FAMILY MEDICAL LEAVE ACT
Under the Family Medical Leave Act (“FMLA”), employees who qualify under FMLA and who work for a company that is covered by the FMLA are entitled to take up to 12 weeks of unpaid leave for a personal serious illness, a serious illness of a family member, or to care for a child. Disputes tend to arise when an employee is denied leave or who is treated unfairly as a result of taking FMLA leave.
The circumstances in which leave should be granted are:
- Birth, adoption or foster placement of a child, and to subsequently care for such newborn, adopted or foster child;
- To take care of a child, spouse, or parent with serious health condition; or
- If the employee has a serious health condition.
When reasonably possible, an employee should seek approval of leave in advance from his/her employer. However, FMLA leave can be taken without prior approval when an unanticipated situation arises regarding a serious health condition of the employee, his/her child, spouse, or parent. Emergency situations are sudden illnesses, going to the hospital or any other unanticipated health event.
Both an employer and employee should properly document the medical leave, the reasons for the leave and other relevant details regarding medical leave. Documentation can prove helpful for both employers and employees if an issue arises.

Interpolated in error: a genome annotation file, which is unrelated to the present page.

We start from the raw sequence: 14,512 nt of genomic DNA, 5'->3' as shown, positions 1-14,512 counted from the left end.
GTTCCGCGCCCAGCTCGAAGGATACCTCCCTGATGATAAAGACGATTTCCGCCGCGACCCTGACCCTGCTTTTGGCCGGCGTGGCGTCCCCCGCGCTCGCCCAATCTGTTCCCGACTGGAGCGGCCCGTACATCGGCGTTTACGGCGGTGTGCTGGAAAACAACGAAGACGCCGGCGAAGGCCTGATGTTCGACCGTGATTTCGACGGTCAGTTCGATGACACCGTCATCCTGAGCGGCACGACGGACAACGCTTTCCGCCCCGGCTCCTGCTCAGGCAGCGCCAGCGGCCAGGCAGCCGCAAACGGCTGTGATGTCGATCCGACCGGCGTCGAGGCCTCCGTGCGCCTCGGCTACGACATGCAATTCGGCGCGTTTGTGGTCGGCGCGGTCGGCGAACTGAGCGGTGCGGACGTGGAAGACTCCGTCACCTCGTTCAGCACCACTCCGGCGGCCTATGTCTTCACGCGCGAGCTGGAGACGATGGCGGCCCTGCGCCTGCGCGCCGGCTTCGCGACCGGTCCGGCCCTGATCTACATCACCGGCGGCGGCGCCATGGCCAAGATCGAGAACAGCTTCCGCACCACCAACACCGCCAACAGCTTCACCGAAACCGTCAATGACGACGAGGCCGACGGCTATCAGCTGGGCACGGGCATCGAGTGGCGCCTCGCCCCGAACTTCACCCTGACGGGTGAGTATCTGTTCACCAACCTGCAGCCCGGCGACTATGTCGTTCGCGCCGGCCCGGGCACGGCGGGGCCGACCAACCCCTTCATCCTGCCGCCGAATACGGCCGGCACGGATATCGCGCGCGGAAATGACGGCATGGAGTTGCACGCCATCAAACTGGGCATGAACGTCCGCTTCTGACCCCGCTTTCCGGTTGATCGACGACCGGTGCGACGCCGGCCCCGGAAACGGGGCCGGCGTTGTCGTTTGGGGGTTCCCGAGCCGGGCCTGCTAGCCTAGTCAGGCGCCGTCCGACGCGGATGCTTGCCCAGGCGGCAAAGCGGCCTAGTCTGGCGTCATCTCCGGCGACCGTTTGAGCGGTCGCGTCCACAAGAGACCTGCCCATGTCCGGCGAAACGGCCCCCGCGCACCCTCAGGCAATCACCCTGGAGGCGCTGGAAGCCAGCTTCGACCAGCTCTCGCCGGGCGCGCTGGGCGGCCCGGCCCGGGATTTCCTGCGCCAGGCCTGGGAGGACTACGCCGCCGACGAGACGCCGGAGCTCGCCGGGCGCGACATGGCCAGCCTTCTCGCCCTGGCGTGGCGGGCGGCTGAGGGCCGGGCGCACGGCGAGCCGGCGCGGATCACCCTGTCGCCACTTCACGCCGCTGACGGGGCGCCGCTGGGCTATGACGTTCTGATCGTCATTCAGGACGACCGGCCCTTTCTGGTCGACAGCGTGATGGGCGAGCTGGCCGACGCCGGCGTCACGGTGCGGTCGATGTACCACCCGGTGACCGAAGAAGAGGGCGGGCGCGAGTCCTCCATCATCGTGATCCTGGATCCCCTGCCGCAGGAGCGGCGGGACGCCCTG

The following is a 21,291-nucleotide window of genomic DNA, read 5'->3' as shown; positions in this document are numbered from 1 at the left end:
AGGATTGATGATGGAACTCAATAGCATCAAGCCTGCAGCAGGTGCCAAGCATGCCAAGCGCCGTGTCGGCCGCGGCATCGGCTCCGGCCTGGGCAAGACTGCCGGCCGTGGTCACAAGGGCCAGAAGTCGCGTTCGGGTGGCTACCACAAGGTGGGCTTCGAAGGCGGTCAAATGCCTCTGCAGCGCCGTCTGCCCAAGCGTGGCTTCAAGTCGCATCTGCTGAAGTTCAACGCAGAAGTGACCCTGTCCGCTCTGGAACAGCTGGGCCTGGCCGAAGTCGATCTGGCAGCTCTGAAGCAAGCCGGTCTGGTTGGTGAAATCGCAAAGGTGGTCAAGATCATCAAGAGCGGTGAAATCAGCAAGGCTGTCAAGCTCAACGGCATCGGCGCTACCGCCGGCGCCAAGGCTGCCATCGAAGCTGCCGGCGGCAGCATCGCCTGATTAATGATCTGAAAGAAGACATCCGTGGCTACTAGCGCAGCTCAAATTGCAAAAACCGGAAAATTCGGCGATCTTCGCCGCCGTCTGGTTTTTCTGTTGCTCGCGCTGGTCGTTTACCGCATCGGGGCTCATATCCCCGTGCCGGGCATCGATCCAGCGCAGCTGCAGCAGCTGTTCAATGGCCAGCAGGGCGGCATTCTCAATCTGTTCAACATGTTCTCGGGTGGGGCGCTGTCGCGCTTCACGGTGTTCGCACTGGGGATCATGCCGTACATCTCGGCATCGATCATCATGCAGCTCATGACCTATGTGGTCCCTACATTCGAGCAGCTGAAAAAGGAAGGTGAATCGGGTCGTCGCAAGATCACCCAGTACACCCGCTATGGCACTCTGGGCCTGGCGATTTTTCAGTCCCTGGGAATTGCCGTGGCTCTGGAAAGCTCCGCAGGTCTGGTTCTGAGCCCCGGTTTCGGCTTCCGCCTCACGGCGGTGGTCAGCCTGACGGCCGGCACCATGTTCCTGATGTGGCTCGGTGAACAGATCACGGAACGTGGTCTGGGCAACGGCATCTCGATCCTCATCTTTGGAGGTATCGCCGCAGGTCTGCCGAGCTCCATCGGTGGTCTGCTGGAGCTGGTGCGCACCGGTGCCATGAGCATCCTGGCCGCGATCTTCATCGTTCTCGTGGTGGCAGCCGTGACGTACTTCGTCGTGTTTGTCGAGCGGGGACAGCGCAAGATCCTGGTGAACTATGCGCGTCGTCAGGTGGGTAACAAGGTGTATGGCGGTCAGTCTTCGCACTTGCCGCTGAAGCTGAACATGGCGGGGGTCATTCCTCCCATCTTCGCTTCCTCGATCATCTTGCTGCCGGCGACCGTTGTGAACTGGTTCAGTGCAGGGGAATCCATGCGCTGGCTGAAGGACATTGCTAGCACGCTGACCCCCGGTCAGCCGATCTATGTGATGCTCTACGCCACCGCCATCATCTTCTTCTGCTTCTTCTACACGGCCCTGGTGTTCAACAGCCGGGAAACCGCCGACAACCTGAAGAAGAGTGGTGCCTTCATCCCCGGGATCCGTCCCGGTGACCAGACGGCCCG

An employer can request the employee to provide a doctor’s note clearing the employee to return to work. (See also, Retaliation).
Other Laws Regarding Sick Leave and Maternity Leave
There are also Massachusetts statutes that relate to maternity leave and the care for family members -- Massachusetts Maternity Leave Act (MMLA) and Small Necessities Leave Act (SNLA). Massachusetts has a strong public policy favoring protecting the health and well-being of family members.
Additionally, employers must grant each employee up to forty (40) hours per year in sick time to care for a sick child, spouse or parent. That time does not have to be taken in specific increments.
If you have any questions, please contact one of our parental and medical leave lawyers using the following inquiry form or by calling one of our offices.